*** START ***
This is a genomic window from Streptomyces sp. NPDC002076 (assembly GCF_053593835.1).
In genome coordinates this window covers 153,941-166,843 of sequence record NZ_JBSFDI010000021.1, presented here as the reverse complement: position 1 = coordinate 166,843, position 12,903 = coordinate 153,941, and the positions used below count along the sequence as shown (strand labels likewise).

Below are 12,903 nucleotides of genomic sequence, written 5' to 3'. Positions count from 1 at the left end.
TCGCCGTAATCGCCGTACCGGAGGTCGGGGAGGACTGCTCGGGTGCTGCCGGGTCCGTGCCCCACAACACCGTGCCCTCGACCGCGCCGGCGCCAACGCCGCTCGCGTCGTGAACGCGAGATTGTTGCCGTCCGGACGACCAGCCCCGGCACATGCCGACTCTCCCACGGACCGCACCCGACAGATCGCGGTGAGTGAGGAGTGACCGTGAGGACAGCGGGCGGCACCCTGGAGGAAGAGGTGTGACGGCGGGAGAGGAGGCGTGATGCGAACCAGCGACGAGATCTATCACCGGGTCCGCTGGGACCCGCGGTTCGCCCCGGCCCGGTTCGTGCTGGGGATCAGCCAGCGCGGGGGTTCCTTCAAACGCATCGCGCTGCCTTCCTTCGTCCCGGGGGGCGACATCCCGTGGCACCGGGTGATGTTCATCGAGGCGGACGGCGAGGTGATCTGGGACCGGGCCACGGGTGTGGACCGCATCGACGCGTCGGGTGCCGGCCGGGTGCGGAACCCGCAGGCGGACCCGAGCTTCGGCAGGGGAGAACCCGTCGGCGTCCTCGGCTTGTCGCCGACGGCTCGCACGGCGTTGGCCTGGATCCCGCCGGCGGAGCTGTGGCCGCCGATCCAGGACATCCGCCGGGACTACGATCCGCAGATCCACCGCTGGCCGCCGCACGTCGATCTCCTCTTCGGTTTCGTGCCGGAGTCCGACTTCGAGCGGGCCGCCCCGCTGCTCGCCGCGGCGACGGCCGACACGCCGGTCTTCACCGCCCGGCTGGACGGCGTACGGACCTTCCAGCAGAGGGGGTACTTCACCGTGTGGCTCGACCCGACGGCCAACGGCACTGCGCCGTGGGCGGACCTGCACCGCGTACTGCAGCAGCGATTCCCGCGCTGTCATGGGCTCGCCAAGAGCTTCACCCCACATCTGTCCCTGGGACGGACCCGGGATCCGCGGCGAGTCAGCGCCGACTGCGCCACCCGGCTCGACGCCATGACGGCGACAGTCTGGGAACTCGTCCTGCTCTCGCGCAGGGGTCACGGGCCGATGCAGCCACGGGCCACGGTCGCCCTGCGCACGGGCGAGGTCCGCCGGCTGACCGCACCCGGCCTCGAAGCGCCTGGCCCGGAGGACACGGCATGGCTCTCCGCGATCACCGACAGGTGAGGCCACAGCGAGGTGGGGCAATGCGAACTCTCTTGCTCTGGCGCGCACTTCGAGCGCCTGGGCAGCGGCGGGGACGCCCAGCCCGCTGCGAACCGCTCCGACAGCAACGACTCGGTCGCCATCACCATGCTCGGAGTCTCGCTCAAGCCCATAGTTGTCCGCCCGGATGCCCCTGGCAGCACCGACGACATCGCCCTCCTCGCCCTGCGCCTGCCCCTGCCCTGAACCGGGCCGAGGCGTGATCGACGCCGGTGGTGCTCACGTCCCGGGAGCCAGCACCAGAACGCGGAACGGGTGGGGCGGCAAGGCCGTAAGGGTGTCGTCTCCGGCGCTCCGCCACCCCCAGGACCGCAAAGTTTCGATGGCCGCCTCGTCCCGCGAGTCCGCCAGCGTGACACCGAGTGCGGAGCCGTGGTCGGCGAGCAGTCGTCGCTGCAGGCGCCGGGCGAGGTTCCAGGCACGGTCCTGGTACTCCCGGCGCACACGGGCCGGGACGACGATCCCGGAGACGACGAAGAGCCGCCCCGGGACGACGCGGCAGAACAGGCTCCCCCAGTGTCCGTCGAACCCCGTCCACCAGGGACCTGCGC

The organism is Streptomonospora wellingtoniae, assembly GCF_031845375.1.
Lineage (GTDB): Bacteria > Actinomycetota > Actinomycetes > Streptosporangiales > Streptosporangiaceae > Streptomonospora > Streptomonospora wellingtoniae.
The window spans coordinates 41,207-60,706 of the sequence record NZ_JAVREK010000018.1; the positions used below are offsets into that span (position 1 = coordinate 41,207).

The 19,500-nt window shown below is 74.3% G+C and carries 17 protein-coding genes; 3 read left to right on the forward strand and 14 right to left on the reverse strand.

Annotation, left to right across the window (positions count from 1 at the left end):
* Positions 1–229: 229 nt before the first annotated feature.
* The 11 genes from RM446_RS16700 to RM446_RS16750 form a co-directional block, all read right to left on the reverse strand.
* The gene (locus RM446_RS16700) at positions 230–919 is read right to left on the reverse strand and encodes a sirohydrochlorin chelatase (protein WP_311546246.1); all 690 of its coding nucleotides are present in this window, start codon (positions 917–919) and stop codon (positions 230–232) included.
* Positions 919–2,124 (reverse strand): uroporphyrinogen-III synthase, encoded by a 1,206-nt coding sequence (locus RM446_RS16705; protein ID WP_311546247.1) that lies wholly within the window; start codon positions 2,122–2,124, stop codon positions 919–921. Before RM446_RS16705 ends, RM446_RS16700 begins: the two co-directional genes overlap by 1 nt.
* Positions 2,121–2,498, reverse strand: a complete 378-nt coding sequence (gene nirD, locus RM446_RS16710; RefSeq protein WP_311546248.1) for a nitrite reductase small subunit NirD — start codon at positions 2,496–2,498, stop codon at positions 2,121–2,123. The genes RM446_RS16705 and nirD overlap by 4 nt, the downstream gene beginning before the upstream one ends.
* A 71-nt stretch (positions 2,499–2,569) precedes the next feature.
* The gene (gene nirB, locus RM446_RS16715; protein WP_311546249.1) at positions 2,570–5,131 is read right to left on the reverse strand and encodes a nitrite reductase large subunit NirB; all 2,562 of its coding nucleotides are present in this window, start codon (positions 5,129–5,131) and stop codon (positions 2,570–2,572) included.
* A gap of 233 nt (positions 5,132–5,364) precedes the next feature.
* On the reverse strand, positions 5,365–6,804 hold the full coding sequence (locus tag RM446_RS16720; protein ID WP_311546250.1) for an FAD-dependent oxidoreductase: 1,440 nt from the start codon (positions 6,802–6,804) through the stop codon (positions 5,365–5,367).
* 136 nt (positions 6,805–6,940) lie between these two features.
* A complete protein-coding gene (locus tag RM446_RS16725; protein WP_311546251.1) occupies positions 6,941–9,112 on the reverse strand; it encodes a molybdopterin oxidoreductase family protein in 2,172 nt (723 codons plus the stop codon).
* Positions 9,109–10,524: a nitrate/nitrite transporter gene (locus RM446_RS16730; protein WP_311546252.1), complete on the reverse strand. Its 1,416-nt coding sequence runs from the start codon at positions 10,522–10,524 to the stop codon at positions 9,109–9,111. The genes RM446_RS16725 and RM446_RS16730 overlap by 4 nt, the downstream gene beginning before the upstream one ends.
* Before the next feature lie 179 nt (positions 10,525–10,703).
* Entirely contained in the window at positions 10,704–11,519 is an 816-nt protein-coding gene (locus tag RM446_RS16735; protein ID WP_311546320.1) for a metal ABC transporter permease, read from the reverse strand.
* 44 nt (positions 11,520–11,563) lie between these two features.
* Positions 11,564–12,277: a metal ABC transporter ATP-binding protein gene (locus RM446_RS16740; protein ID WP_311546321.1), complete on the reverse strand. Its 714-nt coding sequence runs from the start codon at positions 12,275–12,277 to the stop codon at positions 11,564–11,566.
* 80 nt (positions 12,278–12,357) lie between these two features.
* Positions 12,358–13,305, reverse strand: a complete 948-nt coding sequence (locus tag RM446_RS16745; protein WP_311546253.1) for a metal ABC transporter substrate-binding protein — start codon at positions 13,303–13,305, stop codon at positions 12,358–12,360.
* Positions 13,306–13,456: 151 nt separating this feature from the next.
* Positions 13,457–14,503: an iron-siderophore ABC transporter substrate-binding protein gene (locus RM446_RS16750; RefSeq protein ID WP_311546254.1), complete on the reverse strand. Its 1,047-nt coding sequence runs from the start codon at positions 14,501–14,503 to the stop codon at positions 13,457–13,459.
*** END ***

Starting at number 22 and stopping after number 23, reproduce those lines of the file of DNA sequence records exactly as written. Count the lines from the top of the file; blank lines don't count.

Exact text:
* Before the next feature lie 179 nt (positions 10,525–10,703).
* Entirely contained in the window at positions 10,704–11,519 is an 816-nt protein-coding gene (locus tag RM446_RS16735; protein ID WP_311546320.1) for a metal ABC transporter permease, read from the reverse strand.